Revisiting the Nuclear Order. Technopolitical Landscapes and Timescapes – 11-12 June 2018 – Paris

Revisiting the Nuclear Order. Technopolitical Landscapes and Timescapes

11-12 June 2018

Institut d’études avancées

17 quai d’Anjou, 75004, Paris


Organization: Bernadette Bensaude-Vincent (Université Paris 1 Panthéon-Sorbonne), Soraya Boudia (Université Paris Descartes), Kyoko Sato (Stanford University)

You will find attached the program of this international conference and below a presentation in French. The program is also available at this address:

This second workshop is dedicated to exploring the spatial and temporal dimensions of nuclear order. It is a part of a bilateral France/United States research project funded by the Partner University Fund for a period of 3 years (2016-
2019). The first workshop, “Making the World Nuclear After Hiroshima”, took place
at Stanford on May 22-23, 2017 ( The final conference will be held in Japan in 2019, and the project will conclude with an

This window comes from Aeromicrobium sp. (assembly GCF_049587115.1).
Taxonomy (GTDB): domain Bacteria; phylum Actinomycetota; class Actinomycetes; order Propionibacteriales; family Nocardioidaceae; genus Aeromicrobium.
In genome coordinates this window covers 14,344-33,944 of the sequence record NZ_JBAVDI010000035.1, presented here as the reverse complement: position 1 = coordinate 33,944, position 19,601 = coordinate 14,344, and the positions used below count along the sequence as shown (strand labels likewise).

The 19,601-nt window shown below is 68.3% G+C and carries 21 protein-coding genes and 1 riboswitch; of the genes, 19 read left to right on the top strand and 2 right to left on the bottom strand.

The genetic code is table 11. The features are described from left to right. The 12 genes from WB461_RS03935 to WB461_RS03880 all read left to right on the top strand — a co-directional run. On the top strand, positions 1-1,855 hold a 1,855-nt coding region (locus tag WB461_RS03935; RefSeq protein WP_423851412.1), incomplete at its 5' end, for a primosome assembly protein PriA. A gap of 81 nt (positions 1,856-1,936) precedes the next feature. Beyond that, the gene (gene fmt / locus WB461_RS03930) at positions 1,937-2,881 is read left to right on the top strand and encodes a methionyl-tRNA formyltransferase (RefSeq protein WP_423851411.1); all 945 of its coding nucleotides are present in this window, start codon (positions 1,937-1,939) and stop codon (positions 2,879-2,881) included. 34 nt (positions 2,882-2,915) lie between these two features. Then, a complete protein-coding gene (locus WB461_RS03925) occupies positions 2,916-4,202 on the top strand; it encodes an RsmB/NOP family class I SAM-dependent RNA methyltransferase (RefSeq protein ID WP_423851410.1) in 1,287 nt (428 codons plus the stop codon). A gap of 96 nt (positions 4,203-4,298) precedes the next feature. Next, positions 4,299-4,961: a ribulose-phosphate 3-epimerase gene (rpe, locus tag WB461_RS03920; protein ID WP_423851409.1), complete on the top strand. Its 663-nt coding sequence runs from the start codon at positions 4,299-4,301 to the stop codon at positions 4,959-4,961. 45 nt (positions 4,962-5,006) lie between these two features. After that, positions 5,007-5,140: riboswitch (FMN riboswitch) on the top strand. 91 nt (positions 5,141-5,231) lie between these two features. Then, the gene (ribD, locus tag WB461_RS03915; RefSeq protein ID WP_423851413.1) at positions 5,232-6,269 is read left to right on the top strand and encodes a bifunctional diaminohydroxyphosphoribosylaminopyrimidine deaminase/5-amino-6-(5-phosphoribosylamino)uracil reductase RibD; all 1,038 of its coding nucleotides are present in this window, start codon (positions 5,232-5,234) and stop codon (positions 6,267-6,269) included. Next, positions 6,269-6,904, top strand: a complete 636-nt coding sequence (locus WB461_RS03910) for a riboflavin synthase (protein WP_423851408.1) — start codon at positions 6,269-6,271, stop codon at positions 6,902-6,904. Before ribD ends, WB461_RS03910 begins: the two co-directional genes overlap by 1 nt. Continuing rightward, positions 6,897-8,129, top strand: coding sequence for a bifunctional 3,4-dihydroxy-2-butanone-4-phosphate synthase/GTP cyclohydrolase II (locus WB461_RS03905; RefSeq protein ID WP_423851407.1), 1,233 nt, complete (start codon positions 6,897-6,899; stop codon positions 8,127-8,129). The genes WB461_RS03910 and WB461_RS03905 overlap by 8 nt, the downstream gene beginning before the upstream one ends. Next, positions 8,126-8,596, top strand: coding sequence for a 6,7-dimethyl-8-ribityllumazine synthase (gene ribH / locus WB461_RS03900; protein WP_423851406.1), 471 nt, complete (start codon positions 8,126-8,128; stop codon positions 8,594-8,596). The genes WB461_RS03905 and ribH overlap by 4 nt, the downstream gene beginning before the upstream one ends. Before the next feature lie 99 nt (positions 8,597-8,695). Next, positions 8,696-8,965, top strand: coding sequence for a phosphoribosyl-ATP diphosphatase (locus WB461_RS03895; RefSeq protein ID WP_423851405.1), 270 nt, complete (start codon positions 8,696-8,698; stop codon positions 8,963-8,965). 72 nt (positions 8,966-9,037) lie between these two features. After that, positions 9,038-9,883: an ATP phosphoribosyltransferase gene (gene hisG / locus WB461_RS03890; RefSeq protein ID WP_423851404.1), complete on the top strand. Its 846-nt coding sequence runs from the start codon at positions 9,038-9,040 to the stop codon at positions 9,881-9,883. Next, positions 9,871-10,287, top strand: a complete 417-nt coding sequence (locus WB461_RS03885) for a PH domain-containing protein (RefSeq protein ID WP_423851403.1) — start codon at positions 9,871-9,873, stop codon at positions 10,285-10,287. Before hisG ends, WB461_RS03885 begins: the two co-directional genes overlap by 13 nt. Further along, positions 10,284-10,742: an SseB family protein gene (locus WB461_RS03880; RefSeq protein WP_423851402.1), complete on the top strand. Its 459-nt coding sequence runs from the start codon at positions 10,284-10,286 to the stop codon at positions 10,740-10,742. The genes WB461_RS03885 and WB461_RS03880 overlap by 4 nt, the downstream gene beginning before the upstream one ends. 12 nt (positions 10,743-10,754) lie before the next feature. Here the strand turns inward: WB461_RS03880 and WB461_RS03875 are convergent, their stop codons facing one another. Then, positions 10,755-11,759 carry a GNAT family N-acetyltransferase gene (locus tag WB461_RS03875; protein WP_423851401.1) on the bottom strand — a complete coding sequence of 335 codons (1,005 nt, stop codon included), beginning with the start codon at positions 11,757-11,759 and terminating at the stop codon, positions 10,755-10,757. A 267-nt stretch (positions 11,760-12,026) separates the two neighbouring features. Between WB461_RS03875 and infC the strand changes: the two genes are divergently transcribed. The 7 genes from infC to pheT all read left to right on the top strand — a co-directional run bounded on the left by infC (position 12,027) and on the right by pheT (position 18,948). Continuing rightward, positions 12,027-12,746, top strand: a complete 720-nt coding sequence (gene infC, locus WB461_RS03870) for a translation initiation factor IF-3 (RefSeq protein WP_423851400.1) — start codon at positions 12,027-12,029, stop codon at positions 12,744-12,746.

edited volume.

Hiroshima and Nagasaki have been widely perceived as the dawn of a new era, the
Nuclear Age that Gunther Anders described as “the age in which at any given moment we have the power to transform any given place on our planet, and even our planet itself, into a Hiroshima.” It was quickly realized that nuclear technology changed the scale of the problems to face with planetary challenges that required
a global mode of governance. As a marker of the power of states and national sovereignty, nuclear power played a key role in the Cold War and influenced international politics in the following decades. With nuclear technology the
world became a laboratory to address a variety of issues, ranging from energy independence to deterrence, from safety and security to the management of waste and disasters. Nuclear power has also profoundly shaped cultural productions (e.g., cinema, literature, art), as an icon of power and means of massive destruction. Since the Cold War period, in turn, nuclear energy has reconfigured our societies,
through persistent geopolitical tensions and symbolic representations associated with it, in particular through museums and memorials.